Just yesterday, in fact, I saw someone sitting by herself in the front of the middle section of the auditorium. She was of… indeterminate age, but, at least from a distance, she looked like she might be approachable (and not terribly far out of my league – but I’m a poor judge of who is and is not, as I sometimes still visualize myself as younger than I really am), were I to try. I even went so far as to let Daniel know of a college friend of his who’d shown up at the service that he might want to talk to, so as to free myself up to approach her. There are, after all, plenty of opening gambits – besides ‘hi’ and ‘how are you,’ there are the questions about how long she’s been coming to the church and what brought her here, just for starters.

But all those thoughts about what she might consider my motivations to be made me hesitate, and I didn’t want to make a beeline to her, and be too obvious about it all. And in those few moments of hesitation, she did as most church attenders do; which is to say, she picked up her stuff, and quickly headed out.

I can’t say that I blame her; our campus has acoustics that are not exactly conducive to chatting in between and after services. I’d probably do better attending Des Plaines again; there’s a larger pool of people there, and more of them who don’t know me – although I’ve met a few in my adventures with the runners that might have potential, were I to try. And it’s not as if we hadn’t been going there for years and years previously, so the trip wouldn’t be a hardship.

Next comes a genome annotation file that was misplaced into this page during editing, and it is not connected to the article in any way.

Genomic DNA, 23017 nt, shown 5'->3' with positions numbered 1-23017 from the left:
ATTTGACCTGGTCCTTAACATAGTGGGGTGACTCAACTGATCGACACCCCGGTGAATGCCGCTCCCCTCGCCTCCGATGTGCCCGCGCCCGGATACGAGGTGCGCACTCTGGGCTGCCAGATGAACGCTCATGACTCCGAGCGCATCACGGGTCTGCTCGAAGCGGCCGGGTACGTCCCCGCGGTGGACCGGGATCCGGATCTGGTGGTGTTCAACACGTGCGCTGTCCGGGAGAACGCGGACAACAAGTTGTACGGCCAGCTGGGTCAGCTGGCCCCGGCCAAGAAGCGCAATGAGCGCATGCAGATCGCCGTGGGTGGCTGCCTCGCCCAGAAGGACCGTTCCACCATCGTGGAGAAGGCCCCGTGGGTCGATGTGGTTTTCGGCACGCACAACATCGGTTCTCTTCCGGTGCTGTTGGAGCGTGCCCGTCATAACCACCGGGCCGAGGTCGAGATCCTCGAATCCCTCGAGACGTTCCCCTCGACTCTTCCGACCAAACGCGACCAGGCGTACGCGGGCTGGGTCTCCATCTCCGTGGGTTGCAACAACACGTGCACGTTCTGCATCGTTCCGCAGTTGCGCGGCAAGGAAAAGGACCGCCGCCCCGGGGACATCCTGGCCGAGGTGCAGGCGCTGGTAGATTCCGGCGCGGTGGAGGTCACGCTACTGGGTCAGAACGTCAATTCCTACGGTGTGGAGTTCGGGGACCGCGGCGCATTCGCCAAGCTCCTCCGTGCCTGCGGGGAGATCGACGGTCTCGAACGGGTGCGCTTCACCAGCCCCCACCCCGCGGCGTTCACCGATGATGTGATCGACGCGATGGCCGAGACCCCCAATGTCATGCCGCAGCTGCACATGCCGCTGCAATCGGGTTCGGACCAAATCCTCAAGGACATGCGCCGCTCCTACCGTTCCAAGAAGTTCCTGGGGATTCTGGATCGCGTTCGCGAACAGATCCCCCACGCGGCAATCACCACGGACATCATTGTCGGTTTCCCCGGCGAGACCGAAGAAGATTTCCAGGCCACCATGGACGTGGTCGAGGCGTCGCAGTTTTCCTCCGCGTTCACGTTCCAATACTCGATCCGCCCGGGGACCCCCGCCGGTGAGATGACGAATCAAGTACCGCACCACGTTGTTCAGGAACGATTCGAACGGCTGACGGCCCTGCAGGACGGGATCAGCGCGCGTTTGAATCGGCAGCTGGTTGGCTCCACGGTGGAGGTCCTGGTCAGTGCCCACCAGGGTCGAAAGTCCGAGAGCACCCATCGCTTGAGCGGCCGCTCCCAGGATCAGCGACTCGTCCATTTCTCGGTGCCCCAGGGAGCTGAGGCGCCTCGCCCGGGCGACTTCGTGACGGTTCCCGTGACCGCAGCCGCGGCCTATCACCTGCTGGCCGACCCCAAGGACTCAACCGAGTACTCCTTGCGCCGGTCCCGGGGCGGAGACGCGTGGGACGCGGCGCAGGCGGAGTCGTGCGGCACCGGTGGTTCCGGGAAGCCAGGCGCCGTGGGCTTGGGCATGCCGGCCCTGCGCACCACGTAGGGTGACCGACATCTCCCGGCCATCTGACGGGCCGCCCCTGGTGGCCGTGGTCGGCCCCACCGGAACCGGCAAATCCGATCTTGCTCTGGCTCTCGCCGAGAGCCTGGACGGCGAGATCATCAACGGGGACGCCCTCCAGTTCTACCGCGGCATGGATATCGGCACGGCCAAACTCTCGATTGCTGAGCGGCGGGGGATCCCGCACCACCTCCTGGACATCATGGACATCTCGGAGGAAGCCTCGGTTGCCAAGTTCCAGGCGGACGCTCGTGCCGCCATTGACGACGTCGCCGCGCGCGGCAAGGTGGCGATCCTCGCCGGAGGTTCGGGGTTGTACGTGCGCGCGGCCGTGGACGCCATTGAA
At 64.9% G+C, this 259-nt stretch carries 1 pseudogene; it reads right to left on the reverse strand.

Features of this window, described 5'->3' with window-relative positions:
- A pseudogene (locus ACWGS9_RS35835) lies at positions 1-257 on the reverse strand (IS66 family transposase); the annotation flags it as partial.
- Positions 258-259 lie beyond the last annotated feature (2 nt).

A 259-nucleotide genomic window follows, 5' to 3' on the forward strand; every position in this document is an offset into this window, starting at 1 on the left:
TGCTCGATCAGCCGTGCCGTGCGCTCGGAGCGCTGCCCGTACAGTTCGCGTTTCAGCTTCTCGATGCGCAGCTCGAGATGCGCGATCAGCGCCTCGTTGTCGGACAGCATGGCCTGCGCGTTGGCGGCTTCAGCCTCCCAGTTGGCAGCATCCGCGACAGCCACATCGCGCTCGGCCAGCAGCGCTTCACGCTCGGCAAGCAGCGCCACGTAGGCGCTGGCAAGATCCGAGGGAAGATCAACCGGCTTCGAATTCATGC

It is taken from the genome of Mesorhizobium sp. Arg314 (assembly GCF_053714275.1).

But it would mean leaving behind the family, and I’m not sure I can do that – at least, not yet. It’s true that we haven’t been able to meet as a family after the service and go out to eat together like we used to, but I try to make a habit of talking with them – or, on weeks like this when the folks haven’t been able to be there for one reason or another, drop by the house – and that would be a lot less possible were I to switch to Des Plaines. And again, the question would arise as to ‘why,’ which I wouldn’t be able to avoid. Yeah, it’s not going to happen.

So, I can’t trust anyone online, and anyone I might approach in person would be (understandably) suspicious of me and my motivations, so there’s really no point in trying either way, is there? Maybe I really do have to wait for the Lord to actually drop a girl into my lap from heaven after all. I’m going to need a lot of patience to wait for that to happen.

So in the meantime, honey, wish me luck. I’m clearly going to need it.

Published by randy@letters-to-rachel.memorial

I am Rachel's husband. Was. I'm still trying to deal with it. I probably always will be.

3 thoughts on “There’s No Way to be Subtle